I bring this up because tonight I formatted a short script for a friend so he could upload it to KDP. I figure it'll be a 10 minute job, but of course I forgot all the bullshit of bad formatting that goes along with Word and the habits of most writers. This is precisely the reason I gave up on Word. It only took me one manuscript written in word for me to get sick of manually deleting every tab and extra space (command+f doesn't seem to work on "tabs" in Scrivener). Now my formatting is easy, and the process couldn't be more pain free. Because of this, I haven't really delved into learning how to format in Word, because, why the hell would I? Makes it hard for me to give any advice to friends who still use it that isn't simply just "use Scrivener." I'd really like to make my job easier when formatting manuscripts, so I'm not spending hours cleaning up stupid garbage that shouldn't even be in the file (it's all bullshit that's mostly been caused by the writer, and they don't even realize they've done it...meaning they don't realize how fucking hard they've made my job).

Yeah, so I guess the overall point of this post is, don't use Word. I know it's a hard habit to kick, but if you're serious about publishing your stuff, stop using it as soon as you can. Buy Scrivener, import your stuff into it, format it so that it no longer looks like shit, and then after you've spent a couple hours doing that, and realizing that it would have taken you literally less than a minute to do it if you would have just written it in Scrivener, you'll no longer feel like wasting your time.

Moon: Chapter Excerpt by Kenneth Buff

Here's an excerpt of the novel I'm working on now:

Stillwater

I’ve made it a little deeper into the Oklahoman heart. I’m stopping here for the night, mostly because it’s quiet, and because of all the damn signs. I just can’t resist a good road side attraction. I stopped in Kansas to see the world's largest Czech egg. Not really as cool as it sounds. Just a giant fake egg with a diamond painted on it. But those damn signs make it seem so awesome! I also stopped to see the world’s largest largest prairie dog and to meet Jesus in the wheat. Kansas has some weird shit on the side of their roads.

The attraction for Stillwater was this place called “Eskimo Joes.” Seems oddly racist, and not sure why an Inuit would have a giant smile and be into dancing (are those stereotypes I never learned? Maybe they’re more into them down here), but still, there were a half a dozen signs indicating that this is the coolest place in Oklahoma, and I’d be a real idiot to pass up the chance to rip it off for whatever the hell it is that’s so special about it.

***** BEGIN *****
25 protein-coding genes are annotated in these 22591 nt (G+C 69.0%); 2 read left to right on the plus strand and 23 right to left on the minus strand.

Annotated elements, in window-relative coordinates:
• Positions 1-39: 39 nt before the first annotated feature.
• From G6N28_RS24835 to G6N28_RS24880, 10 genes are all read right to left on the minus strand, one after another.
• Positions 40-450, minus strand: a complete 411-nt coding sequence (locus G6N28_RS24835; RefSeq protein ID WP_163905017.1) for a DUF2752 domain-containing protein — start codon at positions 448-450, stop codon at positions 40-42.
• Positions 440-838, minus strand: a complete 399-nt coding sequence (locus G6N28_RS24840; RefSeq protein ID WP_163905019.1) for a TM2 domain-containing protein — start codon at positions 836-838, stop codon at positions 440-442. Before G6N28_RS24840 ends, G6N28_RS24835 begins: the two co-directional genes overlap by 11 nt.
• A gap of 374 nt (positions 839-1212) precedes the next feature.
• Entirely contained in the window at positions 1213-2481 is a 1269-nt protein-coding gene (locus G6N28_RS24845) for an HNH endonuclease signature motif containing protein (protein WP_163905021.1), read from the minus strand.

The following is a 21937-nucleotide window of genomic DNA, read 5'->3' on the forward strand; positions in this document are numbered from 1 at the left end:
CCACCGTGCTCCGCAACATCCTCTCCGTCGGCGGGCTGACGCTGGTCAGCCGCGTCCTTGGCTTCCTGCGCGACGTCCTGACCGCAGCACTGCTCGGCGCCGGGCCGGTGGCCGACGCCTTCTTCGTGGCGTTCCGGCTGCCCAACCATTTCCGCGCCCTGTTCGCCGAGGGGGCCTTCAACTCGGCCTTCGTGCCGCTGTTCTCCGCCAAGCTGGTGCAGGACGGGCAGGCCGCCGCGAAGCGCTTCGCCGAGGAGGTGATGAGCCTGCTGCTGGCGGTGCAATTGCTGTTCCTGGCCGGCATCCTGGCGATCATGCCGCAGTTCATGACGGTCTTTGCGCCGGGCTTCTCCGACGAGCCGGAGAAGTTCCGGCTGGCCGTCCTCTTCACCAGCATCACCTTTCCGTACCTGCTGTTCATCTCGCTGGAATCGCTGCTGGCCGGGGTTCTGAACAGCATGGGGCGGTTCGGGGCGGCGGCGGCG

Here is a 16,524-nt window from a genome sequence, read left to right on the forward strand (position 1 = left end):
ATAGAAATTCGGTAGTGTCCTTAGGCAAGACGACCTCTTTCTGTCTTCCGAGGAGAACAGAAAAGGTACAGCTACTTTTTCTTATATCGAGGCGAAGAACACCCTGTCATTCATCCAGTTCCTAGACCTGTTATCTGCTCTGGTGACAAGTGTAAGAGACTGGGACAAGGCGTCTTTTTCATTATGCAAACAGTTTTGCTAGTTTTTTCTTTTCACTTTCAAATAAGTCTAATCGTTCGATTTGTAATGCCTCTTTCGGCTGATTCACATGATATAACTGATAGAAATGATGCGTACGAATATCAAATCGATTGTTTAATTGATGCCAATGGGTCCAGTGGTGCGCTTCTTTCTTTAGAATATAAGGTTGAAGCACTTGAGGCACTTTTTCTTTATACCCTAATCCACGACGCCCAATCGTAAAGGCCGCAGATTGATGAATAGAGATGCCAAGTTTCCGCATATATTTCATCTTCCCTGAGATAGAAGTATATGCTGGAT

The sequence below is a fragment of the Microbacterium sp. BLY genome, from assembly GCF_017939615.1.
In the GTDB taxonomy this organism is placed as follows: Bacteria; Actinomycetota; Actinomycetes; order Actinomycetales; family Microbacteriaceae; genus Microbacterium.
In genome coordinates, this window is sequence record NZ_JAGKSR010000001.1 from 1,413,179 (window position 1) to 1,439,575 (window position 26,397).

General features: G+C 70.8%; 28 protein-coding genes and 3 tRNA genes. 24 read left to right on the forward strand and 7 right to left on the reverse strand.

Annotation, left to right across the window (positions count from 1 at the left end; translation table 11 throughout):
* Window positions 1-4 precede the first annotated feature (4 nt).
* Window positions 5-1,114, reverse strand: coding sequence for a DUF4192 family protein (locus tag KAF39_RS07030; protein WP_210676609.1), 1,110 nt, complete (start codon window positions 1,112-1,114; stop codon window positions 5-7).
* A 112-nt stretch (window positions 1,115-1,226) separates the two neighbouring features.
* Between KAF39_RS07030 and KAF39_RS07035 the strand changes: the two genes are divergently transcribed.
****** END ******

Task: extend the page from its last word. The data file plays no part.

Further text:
I found the place. After burning rubber down a number of side streets I finally found a sign pointing me in the right direction. Hell of a little thing. Looks like this place was popular even after the collapse. All the glass is broken, and the walls are stripped down to the bare wood paneling.

I’m carrying the Colt and on my hip, and the pump action in my hands. This place seems like the perfect hangout for anyone who doesn’t mind a light breeze and wants to bask in the once awesome aurora of an Inuit named Joe. His smiling face is painted everywhere. He’s on the floor, the walls, bright plastic cups that are strewn around the floor. Not sure if he was a local cartoon character, or some kind of midwestern legend, but he seems to have had some significance to these people.

I tiptoe up the stairs and I hear a creaking at the top that isn’t coming from my feet. I bend down, and listen intently. There’s running and then the door to my left blows apart in a rain of plywood and buckshot. It flies over my head, burying into the banister behind me and the mural of Joe on the wall. I aim the shotgun at the hole in the door and I make it a little wider. I fire off another round, not hearing a scream or moan I stop and peek through. There’s no body, just a long hall with more doorways on either side. I think about entering when I hear stomping coming from the room to my left. I turn and see a young boy with a gun. I bang my shotgun against his and his gun flies out of his hands. He grabs mine and jumps on me, kneeing me in the cock. My grip on the gun loosens, but I don’t let go. I fall to my back and he’s still trying to wrestle the gun out of my hands. He’s biting down on my fingers and jumping up and falling back down onto my cock with his knee. I turn to block him, and his knee digs into my leg instead. 

I gurgle with anger, and let the shotgun go. He falls back in surprise and looks at the pump action like it were an early Christmas present. He’s remembering that there’s a scraggly man in front of him that he needs to kill, he’s about to point the shotgun at me, but before he can I pull the Colt off my hip and I fire three rounds consecutively, hitting him on his left side. One of them has hit his heart, I think, because he’s bleeding everywhere, and he certainly looks dead. Even so, I stand with my gun pointed at him, still afraid he’s going to rise and dive his fist into my balls. He doesn’t though. He’s a bloody mess, the tie-dye shirt with a smiling cartoon Inuit is soaked with red. I grab my shotgun from his dead hands and roam the abandoned juke joint, searching for my prize.

I walk away with a stack of plastic cups with the cartoon character stamped on them and a half-dozen teacher themed shirts with Joe in various movie character roles. I briefly wonder what the hell it was the kid wanted to kill me for. Protecting his boxes of plastic wear? His tie-dye shirts? Or was he killing to keep himself from being killed?